Volvo was build­ing its rep­u­ta­tion on well-made, solid, good-han­dling and de­pend­able cars, and the world had also no­ticed its trucks. In­deed, to­day, Volvo trucks — formed as a sep­a­rate com­pany from Volvo cars in 1928 — sits at num­ber two in the world­wide truck sales charts. That’s prob­a­bly a po­si­tion the Volvo Cars com­pany doesn’t even as­pire to un­der cur­rent own­er­ship (it was sold to Ford in 1999, and Chi­nese brand Geely in 2010), but it didn’t stop its ex­ec­u­tives re­al­iz­ing that they needed a car that would raise the brand’s mar­ket pro­file.

The P1800 wasn’t Volvo’s first sports car; that place goes to an un­suc­cess­ful two-seater con­vert­ible built in the mid ’50s — not sur­pris­ingly, there wasn’t much de­mand for such a car in the Swe­den of that era. Pro­duc­tion of the fi­bre­glass-bod­ied Volvo Sport P lasted less than a year (1956–’57), and only 67, or pos­si­bly 68, were pro­duced.

Not to be put off, Volvo re­al­ized that it needed a Euro­pean-style grand tourer to im­press in its Euro­pean and US mar­kets. So it ap­proached an Ital­ian de­sign com­pany to cre­ate a ve­hi­cle for that sec­tor.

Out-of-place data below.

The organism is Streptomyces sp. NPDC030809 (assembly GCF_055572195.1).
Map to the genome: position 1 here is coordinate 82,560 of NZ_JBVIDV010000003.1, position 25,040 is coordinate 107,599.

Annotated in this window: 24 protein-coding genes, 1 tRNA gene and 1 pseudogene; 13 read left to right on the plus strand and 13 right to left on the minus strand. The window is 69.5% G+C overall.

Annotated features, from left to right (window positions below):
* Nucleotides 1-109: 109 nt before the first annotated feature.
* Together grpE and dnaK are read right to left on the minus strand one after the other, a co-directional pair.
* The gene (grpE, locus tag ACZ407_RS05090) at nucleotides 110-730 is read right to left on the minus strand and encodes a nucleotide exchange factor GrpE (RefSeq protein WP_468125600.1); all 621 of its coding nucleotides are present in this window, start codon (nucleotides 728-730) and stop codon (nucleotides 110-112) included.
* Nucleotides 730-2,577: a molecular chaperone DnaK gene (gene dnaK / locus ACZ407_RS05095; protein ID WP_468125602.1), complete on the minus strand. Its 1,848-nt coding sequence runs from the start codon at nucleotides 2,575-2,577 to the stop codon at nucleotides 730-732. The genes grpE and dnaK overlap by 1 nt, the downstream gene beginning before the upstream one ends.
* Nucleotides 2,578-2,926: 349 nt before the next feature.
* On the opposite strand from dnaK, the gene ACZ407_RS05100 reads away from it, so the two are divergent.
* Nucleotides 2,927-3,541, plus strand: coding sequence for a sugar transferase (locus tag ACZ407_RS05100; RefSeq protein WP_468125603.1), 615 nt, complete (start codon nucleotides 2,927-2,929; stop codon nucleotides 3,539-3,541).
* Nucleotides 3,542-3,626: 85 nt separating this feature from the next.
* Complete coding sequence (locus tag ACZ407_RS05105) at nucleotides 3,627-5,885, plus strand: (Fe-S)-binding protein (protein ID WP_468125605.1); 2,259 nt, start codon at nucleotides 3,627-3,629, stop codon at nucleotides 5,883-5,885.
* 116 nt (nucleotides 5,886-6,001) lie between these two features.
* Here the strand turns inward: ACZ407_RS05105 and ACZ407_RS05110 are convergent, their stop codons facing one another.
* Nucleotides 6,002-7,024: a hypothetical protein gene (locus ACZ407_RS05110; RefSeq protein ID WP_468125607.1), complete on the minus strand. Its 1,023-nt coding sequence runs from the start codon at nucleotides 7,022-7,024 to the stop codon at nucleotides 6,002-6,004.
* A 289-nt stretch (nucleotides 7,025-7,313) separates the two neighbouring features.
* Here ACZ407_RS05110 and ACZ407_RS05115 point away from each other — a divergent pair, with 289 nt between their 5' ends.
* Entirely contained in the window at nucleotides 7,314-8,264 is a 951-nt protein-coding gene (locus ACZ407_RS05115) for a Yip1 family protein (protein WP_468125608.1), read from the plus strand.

For the next 50 years, Volvo in­sisted the re­sult of this project, the P1800, was an Ital­ian de­sign. How­ever, the truth was that the son of the Volvo en­gi­neer­ing con­sul­tant for the project de­signed the car, and it was as Swedish as vodka and pick­led her­rings. Well, al­most, be­cause, af­ter var­i­ous coach­builders in Italy and Ger­many had been un­suc­cess­fully ap­proached to build the car, con­struc­tion was ini­tially con­tracted out to Jensen in Eng­land. Ger­man coach­builder Kar­man turned down the con­tract when its main client, VW, saw it as a con­flict of in­ter­est.

A beau­ti­ful lit­tle car

Jensen was more or less be­tween projects when, in 1960, it signed a con­tract to pro­duce the first 10,000 ex­am­ples of the new Volvo P1800. To quote Wikipedia: “The en­gine and gear­box were from Swe­den, the back axle from the USA and the elec­tri­cal sys­tem from Ger­many, oth­er­wise the cars were all Bri­tish.” Prob­a­bly that is some­thing Volvo would still con­test to­day, even though it is now a Chi­nese rather than Swedish-con­trolled com­pany.